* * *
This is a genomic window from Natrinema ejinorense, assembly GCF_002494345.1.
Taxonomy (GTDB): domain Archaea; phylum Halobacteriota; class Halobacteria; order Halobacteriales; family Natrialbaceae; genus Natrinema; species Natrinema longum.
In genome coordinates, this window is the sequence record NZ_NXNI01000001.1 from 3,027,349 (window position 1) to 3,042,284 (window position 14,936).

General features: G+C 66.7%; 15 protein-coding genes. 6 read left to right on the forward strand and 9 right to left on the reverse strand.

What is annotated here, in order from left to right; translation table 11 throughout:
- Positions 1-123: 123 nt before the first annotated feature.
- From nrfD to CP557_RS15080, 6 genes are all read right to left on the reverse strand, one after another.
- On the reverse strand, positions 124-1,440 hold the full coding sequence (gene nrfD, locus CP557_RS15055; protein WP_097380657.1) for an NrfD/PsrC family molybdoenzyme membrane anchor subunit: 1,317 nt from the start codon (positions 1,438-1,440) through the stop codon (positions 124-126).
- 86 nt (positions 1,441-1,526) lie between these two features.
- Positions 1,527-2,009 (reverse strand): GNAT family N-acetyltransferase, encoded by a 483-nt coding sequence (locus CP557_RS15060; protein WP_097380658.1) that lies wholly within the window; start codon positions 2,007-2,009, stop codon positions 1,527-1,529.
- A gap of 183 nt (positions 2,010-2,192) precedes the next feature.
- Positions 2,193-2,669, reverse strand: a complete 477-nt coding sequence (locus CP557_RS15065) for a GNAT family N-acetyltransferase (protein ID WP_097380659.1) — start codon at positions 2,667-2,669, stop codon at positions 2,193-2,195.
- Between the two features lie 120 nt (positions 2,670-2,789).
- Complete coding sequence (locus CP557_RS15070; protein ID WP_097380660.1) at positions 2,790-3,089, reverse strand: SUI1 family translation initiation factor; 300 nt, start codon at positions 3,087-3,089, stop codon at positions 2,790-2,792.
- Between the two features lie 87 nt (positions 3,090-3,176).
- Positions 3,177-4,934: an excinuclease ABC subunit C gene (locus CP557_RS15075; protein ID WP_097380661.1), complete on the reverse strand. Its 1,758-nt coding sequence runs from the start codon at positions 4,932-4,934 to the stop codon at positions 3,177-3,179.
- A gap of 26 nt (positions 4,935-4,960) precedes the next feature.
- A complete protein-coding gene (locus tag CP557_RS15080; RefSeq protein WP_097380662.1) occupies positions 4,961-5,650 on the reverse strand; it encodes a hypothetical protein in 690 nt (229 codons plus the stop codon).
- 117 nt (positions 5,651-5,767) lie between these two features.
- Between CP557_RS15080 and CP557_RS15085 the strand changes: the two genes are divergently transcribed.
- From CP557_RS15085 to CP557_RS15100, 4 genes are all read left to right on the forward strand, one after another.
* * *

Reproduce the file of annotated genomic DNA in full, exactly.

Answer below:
This is a genomic window from Natrinema ejinorense, assembly GCF_002494345.1.
Taxonomy (GTDB): domain Archaea; phylum Halobacteriota; class Halobacteria; order Halobacteriales; family Natrialbaceae; genus Natrinema; species Natrinema longum.
In genome coordinates, this window is the sequence record NZ_NXNI01000001.1 from 3,027,349 (window position 1) to 3,042,284 (window position 14,936).

General features: G+C 66.7%; 15 protein-coding genes. 6 read left to right on the forward strand and 9 right to left on the reverse strand.

What is annotated here, in order from left to right; translation table 11 throughout:
- Positions 1-123: 123 nt before the first annotated feature.
- From nrfD to CP557_RS15080, 6 genes are all read right to left on the reverse strand, one after another.
- On the reverse strand, positions 124-1,440 hold the full coding sequence (gene nrfD, locus CP557_RS15055; protein WP_097380657.1) for an NrfD/PsrC family molybdoenzyme membrane anchor subunit: 1,317 nt from the start codon (positions 1,438-1,440) through the stop codon (positions 124-126).
- 86 nt (positions 1,441-1,526) lie between these two features.
- Positions 1,527-2,009 (reverse strand): GNAT family N-acetyltransferase, encoded by a 483-nt coding sequence (locus CP557_RS15060; protein WP_097380658.1) that lies wholly within the window; start codon positions 2,007-2,009, stop codon positions 1,527-1,529.
- A gap of 183 nt (positions 2,010-2,192) precedes the next feature.
- Positions 2,193-2,669, reverse strand: a complete 477-nt coding sequence (locus CP557_RS15065) for a GNAT family N-acetyltransferase (protein ID WP_097380659.1) — start codon at positions 2,667-2,669, stop codon at positions 2,193-2,195.
- Between the two features lie 120 nt (positions 2,670-2,789).
- Complete coding sequence (locus CP557_RS15070; protein ID WP_097380660.1) at positions 2,790-3,089, reverse strand: SUI1 family translation initiation factor; 300 nt, start codon at positions 3,087-3,089, stop codon at positions 2,790-2,792.
- Between the two features lie 87 nt (positions 3,090-3,176).
- Positions 3,177-4,934: an excinuclease ABC subunit C gene (locus CP557_RS15075; protein ID WP_097380661.1), complete on the reverse strand. Its 1,758-nt coding sequence runs from the start codon at positions 4,932-4,934 to the stop codon at positions 3,177-3,179.
- A gap of 26 nt (positions 4,935-4,960) precedes the next feature.
- A complete protein-coding gene (locus tag CP557_RS15080; RefSeq protein WP_097380662.1) occupies positions 4,961-5,650 on the reverse strand; it encodes a hypothetical protein in 690 nt (229 codons plus the stop codon).
- 117 nt (positions 5,651-5,767) lie between these two features.
- Between CP557_RS15080 and CP557_RS15085 the strand changes: the two genes are divergently transcribed.
- From CP557_RS15085 to CP557_RS15100, 4 genes are all read left to right on the forward strand, one after another.